By Anna Skinner
When the Fishers Fire Dept. is called to the scene of a fire, the firefighters’ primary goal is to make sure all victims are out of the house and to get the fire under control.
The Fishers Fire Corps, a group of volunteers that aids firefighters with food, water and basic first aid, provide relief to those firefighters throughout the fire battle.
Now, the fire victims will receive more help on scene from Victim Assistance volunteers and Fishers residents Demaris Stewart and Robert Crowe, a pair of Fire Corps volunteers who are now certified by the Red Cross to take care of victims’ immediate needs whose home and belongings went up in flames.
“Before Fire Corps got involved, if there was a fire and someone needed Red Cross resources, Red Cross would have to be contacted and dispatched to those individuals,” Crowe said. “Now we became involved in Fire Corps, our issued vehicles are on scene, the fire’s out and then we become those two Red Cross responders.”
First and foremost, Crowe, Stewart and other Fire Corps volunteers are there to provide whatever aid in firefighters may need – heat in the winter, checking vitals, cooling firefighters down or providing food and beverages. If there are plenty of Fire Corps volunteers or the firefighters do not need assistance, Crowe and Stewart break off to their dual role of Victim Assistance.
“Mostly (Victim Assistance) is just helping (victims) understand what’s going on and to take care of the immediate needs,” Public Information Officer Capt. John Mehling said. “Right now, they’re just hand-holding and caring for individuals and keeping them from feeling alone. As things move along and they discover that, OK, they are not going to be able to stay with family or a neighbor, they need additional assistance, they take that Fire Corps hat off and put the Red Cross hat on. Having that additional training, they can identify if there’s a need for Red Cross so we don’t call up Red Cross when we didn’t really need them. The Victim Assistance is there so they can identify the needs if they are beyond what the fire department can do. They can provide a debit card to get them some clothing, some food, get them a hotel room, or if the victim needs to get to a drugstore to get medication.”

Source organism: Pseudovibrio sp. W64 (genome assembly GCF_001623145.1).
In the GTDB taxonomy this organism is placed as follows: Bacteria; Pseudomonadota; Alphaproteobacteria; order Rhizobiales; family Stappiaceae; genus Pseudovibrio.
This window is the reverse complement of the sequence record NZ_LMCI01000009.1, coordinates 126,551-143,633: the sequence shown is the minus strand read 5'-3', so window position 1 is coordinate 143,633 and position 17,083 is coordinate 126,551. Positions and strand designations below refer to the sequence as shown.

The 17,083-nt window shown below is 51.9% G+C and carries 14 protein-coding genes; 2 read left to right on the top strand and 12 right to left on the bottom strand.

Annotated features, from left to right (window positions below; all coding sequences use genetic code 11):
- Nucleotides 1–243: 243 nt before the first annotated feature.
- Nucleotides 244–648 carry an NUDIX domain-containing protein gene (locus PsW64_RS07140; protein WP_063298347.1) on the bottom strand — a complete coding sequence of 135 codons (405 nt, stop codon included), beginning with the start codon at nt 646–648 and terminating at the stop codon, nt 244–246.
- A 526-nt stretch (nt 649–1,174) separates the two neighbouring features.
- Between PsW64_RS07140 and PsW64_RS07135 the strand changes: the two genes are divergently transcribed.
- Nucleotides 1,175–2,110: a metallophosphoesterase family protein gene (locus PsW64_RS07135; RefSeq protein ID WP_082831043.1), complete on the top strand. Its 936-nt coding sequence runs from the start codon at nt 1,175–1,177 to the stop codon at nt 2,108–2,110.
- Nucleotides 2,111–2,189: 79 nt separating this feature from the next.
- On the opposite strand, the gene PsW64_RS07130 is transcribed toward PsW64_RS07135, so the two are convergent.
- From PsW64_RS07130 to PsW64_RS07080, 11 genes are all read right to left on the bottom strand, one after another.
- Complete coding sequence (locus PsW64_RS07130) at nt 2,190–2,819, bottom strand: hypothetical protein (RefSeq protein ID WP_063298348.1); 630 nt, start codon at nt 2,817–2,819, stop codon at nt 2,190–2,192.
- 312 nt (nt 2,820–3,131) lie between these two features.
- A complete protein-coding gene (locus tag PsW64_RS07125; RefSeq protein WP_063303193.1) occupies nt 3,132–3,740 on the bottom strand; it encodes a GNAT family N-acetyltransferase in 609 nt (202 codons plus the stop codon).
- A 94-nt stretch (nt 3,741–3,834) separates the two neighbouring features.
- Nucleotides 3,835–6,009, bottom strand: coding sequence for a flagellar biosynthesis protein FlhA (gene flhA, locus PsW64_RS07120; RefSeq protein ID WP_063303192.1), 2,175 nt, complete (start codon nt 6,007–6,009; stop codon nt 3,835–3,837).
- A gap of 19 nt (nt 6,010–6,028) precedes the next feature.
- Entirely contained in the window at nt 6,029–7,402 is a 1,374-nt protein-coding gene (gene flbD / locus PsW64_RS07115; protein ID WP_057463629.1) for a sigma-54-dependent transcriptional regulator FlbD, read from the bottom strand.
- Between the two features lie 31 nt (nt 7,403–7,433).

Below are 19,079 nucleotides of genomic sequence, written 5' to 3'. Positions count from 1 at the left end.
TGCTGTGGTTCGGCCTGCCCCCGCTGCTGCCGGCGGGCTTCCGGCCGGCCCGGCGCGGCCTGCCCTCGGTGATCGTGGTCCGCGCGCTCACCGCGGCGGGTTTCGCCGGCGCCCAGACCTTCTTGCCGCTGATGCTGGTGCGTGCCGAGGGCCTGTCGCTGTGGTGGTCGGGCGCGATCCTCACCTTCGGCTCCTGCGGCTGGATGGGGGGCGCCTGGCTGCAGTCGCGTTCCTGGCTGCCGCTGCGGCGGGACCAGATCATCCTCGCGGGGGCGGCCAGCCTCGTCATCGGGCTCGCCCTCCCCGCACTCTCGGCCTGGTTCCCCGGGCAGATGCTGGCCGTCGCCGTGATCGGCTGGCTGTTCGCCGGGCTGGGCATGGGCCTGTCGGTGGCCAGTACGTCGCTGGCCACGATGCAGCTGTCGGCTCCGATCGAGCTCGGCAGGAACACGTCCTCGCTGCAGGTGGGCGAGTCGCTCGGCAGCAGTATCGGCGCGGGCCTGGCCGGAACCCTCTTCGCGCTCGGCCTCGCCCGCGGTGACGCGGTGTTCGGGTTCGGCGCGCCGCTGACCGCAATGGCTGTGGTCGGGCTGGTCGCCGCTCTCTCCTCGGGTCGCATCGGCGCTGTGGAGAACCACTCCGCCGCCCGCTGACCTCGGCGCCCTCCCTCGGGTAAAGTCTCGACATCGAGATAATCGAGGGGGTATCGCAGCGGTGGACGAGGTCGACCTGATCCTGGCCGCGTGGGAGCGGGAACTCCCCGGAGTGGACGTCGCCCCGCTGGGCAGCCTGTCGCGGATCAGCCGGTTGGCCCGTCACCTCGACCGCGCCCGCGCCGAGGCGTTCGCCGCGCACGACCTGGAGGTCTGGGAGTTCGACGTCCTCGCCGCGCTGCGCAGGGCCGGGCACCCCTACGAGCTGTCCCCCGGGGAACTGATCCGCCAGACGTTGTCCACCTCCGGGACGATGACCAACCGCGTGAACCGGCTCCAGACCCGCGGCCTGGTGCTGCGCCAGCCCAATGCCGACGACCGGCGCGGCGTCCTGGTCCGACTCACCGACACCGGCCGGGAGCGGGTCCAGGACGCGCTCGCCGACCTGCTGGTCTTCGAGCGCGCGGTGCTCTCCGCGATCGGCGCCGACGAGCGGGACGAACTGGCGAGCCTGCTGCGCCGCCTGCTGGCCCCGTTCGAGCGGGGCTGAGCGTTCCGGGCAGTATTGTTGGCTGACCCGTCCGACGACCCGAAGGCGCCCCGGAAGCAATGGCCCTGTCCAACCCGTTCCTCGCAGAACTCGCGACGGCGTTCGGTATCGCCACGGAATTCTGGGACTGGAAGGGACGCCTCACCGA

Stewart and Crowe are the only two Fishers residents trained in Victim Assistance, but approximately six Fire Corps members are undergoing training.
“Everyone thinks of Fishers as a very affluent community, well-insured and people don’t have needs,” Mehling said. “They’re well off, but that’s not always the case. Even for the people that have those financial resources, most people aren’t emotionally prepared for these circumstances. When everything you have is taken from you, people quickly find out how lost they are.”
Why Fire Corps began
The Victim Assistance program was developed last year. Public Information Officer Capt. John Mehling said the Fishers Fire Dept. identified a problem where the incident commander and firefighters were busy putting the fire out and not tending to the victims once they are out of immediate danger.
Those interested in volunteering for the Fire Corps can fill out an application at fishers.in.us/index.aspx?NID=235. Mehling said the Fishers Fire Dept. trains Fire Corps members to a certain point, and then the Red Cross takes over training for those wanting to get involved in Victim Assistance.